What can YOU say in six sentences?
No human encounter is routine:
The Dance Costume Clerk: This fifty-something Italian divorce'e immediately launches into the story of her marriage ending despite how Catholic they were, how her third-born son's marriage also ended when the young wife decided to "go find" herself, that it's unbearable since her beloved granddaughter was moved three states away and it's hard not to interfere in your kids' lives, which gives me an opening to recommend Anne Lamott's book, Some Assembly Required, my hope being that our one-sided forty-five minute talk will end since my feet and eardrums are numb.
The BJ's Waitress: No matter where we sit she appears, writes down my order before I can speak, smoothes her tied-back hair then sits in our booth and gives me updates on her three boys who have developmental delays and take a whole pharmacy of drugs, tells me how hard it is to find cheap childcare in the summertime, that their A/C is out but the apartment manager won't call her back, that the oldest boy won't sleep and the melatonin isn't working no matter how much she gives him.
The Massage Therapist: Her ex-husband still torments her with control tactics and she thinks he has a narcissistic personality disorder, so her stress relief is running long distances or reading Eckhart Tolle but she prefers running, then she tells me that her sixteen year old son is in the gifted and talented program at Clear Creek High School, that her fourteen year old daughter also attends, the only girl in a wheelchair with flames on the sides; the muscular dystrophy is winning.
The Black-Eyed Pea Waiter: He's tall, dark and still living with his mother, in a back room with his girlfriend and seven month old son, and he's wearing glasses instead of contacts because he's tired from the muscle relaxers to relieve back pain from a recent car accident, the needed repairs on a wait list because he still owes his parole officer.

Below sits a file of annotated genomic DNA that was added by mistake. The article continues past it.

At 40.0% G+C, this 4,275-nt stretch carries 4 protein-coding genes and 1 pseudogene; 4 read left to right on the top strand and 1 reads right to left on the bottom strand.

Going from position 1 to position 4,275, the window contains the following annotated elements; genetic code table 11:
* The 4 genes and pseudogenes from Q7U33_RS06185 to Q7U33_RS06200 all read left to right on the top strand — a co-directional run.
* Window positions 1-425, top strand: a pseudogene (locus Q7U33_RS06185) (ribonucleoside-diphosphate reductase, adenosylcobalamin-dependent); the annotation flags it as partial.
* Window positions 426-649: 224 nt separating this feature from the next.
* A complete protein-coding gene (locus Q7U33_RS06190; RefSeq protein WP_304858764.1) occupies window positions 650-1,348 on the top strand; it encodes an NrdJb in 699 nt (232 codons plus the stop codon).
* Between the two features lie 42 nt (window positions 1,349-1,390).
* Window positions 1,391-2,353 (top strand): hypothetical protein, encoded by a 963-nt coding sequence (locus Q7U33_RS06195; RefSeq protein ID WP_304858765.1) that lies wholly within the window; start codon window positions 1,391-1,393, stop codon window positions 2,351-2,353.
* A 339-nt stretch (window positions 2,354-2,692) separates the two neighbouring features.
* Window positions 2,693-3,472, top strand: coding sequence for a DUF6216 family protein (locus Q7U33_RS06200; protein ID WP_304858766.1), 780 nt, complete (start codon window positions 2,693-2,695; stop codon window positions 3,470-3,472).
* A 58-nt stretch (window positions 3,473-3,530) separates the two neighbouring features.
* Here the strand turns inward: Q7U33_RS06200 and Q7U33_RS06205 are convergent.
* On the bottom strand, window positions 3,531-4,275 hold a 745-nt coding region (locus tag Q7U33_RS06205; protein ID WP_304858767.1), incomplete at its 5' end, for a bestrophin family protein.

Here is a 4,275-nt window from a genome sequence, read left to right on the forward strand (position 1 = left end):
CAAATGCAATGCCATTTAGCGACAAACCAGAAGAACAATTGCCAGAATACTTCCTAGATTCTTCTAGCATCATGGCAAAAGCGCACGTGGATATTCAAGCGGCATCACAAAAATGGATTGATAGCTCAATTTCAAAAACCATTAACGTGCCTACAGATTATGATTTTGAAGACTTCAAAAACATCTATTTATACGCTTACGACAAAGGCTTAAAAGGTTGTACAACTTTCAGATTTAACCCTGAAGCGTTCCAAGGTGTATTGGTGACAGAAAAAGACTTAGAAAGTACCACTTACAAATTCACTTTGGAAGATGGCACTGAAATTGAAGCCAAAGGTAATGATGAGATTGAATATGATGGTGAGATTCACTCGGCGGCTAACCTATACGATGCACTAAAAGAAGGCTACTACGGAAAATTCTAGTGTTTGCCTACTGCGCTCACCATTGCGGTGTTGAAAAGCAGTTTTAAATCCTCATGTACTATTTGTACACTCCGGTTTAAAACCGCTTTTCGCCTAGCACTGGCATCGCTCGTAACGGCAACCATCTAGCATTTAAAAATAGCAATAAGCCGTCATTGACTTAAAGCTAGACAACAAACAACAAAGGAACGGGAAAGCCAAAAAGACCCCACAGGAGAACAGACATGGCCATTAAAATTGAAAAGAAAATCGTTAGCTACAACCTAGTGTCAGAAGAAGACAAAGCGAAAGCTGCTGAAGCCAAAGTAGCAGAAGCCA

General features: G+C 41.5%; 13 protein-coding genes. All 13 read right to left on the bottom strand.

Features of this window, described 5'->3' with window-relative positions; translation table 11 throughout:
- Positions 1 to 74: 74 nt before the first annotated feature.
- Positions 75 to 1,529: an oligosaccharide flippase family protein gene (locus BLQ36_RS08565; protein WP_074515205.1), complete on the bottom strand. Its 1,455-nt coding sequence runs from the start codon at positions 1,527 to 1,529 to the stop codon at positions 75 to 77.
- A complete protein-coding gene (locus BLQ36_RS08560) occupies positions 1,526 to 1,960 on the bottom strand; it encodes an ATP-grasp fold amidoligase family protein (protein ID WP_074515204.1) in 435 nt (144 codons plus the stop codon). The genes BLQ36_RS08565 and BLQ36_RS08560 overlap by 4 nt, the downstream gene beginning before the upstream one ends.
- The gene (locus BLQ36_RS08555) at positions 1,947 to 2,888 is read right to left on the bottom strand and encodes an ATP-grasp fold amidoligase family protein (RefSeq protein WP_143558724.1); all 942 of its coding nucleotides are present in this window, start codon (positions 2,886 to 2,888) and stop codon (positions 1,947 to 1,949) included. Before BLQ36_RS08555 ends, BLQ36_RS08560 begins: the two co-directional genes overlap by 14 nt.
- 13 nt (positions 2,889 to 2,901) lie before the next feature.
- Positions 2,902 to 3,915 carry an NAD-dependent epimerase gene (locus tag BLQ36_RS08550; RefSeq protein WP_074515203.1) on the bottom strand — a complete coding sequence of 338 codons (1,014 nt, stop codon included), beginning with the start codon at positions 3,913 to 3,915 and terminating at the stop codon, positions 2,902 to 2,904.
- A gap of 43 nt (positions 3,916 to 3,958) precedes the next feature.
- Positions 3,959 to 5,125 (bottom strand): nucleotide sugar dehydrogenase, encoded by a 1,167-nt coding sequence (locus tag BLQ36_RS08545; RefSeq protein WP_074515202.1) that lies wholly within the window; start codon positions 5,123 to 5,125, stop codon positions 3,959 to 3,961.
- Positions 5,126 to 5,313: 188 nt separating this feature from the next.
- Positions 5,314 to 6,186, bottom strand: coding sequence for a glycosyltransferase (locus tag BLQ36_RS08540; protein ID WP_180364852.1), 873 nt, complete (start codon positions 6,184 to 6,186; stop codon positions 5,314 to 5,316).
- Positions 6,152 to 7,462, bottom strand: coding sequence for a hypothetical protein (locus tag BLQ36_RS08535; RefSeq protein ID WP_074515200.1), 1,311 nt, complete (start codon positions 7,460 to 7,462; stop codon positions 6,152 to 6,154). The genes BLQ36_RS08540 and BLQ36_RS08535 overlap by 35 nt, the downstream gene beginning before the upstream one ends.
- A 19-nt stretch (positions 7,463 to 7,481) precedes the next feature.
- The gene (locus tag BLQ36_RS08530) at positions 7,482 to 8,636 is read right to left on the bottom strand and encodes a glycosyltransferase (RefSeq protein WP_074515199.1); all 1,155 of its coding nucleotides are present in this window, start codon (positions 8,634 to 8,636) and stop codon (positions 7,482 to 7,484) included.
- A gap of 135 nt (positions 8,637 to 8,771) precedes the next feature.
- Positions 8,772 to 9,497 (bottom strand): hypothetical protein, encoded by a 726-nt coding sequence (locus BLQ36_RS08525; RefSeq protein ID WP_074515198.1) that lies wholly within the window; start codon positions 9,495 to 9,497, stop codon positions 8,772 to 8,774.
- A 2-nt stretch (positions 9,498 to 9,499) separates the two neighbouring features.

The A/C Guy: The overweight thirty-eight year old speaks slowly, like a little boy in love with his own voice as it details the proposed A/C repairs, a story about mismatched air ducts which leads to another kind of story about his insensitive ex-wife, how she took advantage, how he lives alone now but the ex's family often calls to check on him and even assists with jobs when they aren't busy, then after an hour or so he checks his Walmart watch and says he's done for the day, that he'll get back to me when he finds a crew to complete my repairs.
The Accountant: He is tall and thin, his wire-rimmed glasses wider than his gaunt face, and though in prior years he was hardly memorable, a shy reticent man, this time he brings up his wife of twelve years right away, fills the hour with the story that won't leave him alone, that the wife had cleaned house on a Sunday afternoon, that afterward she'd felt tired and asked if he would lie down and take a nap with her, so he did, and she never woke up.